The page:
The first FutureNow program was held in April 2001 at Suwannee High School in Live Oak, Fla., where Chris grew up.
In addition to the 10th year anniversary of FutureNow, the Musgroves are celebrating Chris turning 50 this year, Chris and Terri’s 25 years of marriage, and the impending birth of twins this month, a gift from daughter Kasey Musgrove Burk and her husband, Josh.
Kasey was a big part of FutureNow, as is the other Musgrove children, Christian, 20; Victoria, 16, a homeschooled junior with dual enrollment at Wiregrass Georgia Tech; and Isaac, 12, a student at Community Christian Academy in Adel. Christian and Victoria preceded the family to Kilwinning, Scotland, Aug. 14, and trained youth leaders there in drama and music.
“When we came over two weeks later, we went into about 15 religious education classes and were able to do skits and speak and invite them to the night event,” Terri said.
About 200 students attended their night event two days later.
“That’s where we present the salvation message, and we had 18 respond to the altar call. Over there, it’s really different because so many kids don’t go to church and don’t know who Jesus is. When we came to the school assembly programs, it helped us to connect with the students so they wanted to hear more of what we had to say.”
“It makes a difference when you personally invite them to come,” Victoria added.
The Scottish students asked some tough questions: “Why do you believe in God?” “How do you know there is a God?”
Terri said out of the 18 who responded to their message, it was the first time nine of them had ever come to church.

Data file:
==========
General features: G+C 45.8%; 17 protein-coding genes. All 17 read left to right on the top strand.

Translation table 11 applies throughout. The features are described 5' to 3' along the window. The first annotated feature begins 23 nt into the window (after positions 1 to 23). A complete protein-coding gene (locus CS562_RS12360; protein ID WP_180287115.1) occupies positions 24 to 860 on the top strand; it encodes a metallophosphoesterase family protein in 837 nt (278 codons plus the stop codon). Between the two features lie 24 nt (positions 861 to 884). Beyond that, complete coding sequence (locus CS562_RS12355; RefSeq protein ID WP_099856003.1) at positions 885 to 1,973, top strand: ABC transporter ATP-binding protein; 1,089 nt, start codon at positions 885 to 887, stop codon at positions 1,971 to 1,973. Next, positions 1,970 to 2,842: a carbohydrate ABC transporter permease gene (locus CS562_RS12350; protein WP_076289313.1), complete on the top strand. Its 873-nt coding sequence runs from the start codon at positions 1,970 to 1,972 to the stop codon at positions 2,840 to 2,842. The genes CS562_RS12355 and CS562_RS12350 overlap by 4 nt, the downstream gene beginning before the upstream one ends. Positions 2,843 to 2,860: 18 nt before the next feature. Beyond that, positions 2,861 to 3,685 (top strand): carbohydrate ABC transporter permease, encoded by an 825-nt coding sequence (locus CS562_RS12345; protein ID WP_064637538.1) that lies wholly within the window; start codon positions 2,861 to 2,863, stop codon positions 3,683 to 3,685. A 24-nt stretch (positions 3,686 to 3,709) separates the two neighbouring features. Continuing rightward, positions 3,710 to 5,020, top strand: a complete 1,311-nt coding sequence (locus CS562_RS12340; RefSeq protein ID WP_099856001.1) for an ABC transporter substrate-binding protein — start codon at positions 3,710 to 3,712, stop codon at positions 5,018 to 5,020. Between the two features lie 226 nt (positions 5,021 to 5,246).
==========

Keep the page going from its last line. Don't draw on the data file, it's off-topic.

Mark Fraser, youth pastor of The Bridge Church in Kilwinning, Scotland, which sponsored FutureNow’s trip there Aug. 29-Sept. 8, accompanied the Americans as they presented their program to the classes.
Fraser asked the students how many of them go to church, and no one raised their hands.
When he asked how many don’t believe in God, about half raised their hands.
“It seemed like they got that from their parents,” Chris said. “Those who had been to church once or twice in the last few years had gone with their ‘grands.’ It’s two generations who haven’t gone to church.”
The FutureNow team saw all age groups sixth to 12th grades.
“I went outside the school, and I saw a group of kids smoking, and a kid 11 or 12 was asking for cigarettes, and they were giving them to him,” Victoria said.
“The drinking age is 18, but everybody over there smokes and drinks. It was hard getting kids to come out (to hear FutureNow) on the weekends because they said they had parties to go to.”
One of the teachers at the Scottish school was a student herself when FutureNow came there in 2004.
“She was excited to see us,” Chris said. “She stood up and shared how the FutureNow program had impacted her. She was a wonderful teacher. She blessed us.”
FutureNow left their sixth trip to Scotland knowing that a total of 20 Scottish students had come to a saving faith in the Lord Jesus Christ.
Those interested in contacting FutureNow may e-mail email@example.com or write to the ministry at P.O. Box 2980, Valdosta, GA 31604.